The Association provided the Family Holidays Scheme which enabled people to have a holiday, for many it was their first ever holiday, had seen the countryside or been to a farm. For some it restored health to continue earning a wage to support their family


The charity sent 100 older people on trips or holidays out of the City, for many of them it was their first experience outside of Aberdeen in many years. These were not standard mass day trips; the older people selected where they would like to go; one couple were able to visit their daughter’s grave which they had never been to.


The charity was offered space at the Gallowgate Lads’ Club to provide a social club for over 60s for both “lads” and “lasses”. On offer were companionship, tea, draughts, cards, dominoes and handicrafts as well as the chance to join the committee to lead on things the club could provide to improve connections and socialisation for the elderly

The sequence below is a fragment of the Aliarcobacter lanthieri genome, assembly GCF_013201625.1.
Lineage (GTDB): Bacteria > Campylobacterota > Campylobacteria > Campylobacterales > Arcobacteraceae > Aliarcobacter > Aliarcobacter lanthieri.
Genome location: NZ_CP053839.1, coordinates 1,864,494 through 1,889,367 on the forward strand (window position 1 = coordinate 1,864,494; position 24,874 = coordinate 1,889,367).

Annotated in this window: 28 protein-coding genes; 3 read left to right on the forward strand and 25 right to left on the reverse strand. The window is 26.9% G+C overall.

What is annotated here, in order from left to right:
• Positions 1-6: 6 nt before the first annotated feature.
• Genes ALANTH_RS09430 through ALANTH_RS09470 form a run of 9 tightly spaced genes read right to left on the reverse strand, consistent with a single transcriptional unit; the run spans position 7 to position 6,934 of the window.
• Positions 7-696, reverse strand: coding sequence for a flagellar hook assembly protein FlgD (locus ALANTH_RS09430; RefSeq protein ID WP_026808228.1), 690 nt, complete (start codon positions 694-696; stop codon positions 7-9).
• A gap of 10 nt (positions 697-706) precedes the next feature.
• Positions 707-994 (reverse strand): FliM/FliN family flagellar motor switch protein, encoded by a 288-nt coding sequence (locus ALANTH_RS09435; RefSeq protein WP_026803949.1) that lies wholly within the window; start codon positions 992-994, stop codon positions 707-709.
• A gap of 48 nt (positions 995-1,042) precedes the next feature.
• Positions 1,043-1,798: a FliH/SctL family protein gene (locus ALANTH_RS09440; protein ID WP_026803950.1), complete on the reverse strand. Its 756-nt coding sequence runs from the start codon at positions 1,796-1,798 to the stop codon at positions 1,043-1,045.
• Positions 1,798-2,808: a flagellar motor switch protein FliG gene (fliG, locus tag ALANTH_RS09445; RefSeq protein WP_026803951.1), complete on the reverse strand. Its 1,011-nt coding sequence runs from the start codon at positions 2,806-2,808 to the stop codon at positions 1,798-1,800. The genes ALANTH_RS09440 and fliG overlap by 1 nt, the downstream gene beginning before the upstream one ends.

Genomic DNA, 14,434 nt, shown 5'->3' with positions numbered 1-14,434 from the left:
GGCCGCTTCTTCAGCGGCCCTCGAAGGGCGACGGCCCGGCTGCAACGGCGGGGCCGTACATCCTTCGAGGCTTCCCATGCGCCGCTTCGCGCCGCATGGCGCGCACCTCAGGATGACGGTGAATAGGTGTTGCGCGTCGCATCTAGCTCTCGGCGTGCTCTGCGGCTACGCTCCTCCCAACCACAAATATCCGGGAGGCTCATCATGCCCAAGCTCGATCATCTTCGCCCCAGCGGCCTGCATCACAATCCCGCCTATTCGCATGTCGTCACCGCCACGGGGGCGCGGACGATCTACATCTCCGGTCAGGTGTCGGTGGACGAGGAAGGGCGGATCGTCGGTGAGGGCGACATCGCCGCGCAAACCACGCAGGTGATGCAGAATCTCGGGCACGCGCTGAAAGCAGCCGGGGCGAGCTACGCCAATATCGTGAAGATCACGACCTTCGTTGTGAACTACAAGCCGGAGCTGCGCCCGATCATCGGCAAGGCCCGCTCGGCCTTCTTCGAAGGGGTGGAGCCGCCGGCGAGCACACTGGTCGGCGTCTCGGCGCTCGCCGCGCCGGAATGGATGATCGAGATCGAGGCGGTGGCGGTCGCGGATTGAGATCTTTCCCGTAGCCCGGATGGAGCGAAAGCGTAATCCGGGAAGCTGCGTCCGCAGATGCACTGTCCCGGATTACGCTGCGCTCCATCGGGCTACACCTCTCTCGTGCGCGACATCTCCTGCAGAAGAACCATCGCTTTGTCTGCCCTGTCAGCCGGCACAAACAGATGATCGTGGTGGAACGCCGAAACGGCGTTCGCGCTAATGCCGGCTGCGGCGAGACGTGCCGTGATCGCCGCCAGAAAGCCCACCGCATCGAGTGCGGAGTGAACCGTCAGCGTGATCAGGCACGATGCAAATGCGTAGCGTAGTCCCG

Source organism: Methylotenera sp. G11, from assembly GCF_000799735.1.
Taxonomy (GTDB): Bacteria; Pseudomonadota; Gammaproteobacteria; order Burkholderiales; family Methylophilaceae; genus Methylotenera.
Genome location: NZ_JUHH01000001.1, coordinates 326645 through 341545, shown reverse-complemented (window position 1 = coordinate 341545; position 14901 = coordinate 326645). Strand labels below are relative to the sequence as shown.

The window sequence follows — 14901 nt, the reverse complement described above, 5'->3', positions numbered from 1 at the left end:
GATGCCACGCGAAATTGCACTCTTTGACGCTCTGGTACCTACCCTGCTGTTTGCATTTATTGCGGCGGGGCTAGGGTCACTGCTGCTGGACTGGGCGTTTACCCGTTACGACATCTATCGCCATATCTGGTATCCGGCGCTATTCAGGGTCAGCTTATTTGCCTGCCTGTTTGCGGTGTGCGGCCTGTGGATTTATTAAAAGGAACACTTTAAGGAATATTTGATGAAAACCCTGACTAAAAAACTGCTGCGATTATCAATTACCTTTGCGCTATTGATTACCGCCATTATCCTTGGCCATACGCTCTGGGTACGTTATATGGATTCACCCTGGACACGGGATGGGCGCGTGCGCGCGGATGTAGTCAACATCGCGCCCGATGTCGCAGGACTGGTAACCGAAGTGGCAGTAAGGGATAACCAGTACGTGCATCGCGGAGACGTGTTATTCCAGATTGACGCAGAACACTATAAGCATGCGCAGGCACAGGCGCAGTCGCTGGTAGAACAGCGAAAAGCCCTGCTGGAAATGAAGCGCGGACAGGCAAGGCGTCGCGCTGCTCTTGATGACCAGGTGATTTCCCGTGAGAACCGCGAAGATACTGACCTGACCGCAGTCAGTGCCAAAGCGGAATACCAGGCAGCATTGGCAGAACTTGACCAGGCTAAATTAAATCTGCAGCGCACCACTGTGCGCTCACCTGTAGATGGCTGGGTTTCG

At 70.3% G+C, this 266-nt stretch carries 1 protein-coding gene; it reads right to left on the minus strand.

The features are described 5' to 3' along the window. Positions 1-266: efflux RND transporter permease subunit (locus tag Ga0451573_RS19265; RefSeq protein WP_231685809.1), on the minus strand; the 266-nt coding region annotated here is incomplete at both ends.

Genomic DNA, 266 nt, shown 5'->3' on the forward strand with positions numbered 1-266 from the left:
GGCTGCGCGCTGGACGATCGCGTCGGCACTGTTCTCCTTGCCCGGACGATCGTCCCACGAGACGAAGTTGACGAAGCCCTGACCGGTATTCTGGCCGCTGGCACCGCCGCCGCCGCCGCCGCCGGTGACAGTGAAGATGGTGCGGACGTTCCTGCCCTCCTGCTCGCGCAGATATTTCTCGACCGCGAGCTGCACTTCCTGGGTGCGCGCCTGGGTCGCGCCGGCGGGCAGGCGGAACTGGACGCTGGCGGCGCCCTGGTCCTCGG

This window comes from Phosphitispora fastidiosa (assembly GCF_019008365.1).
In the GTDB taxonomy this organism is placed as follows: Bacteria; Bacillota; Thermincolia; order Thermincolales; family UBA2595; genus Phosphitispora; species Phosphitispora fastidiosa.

Reverend Dr George F McLeod represented Aberdeen at the British National Social Work Conference in Harrogate. He made the case that communities, social workers and congregations must work together to help families stay together in difficult times. A “total community approach” was needed. Still holds true today!


The Association's Annual Report made clear it was moving forward with the creation of a permanent Mental Health Association with a campaign to offer a dedicated mental health service to the people of Aberdeen. Mr A. S. Anderson, Chairman of the Board of Directors was quoted “That there is a need for such a body cannot be questioned.”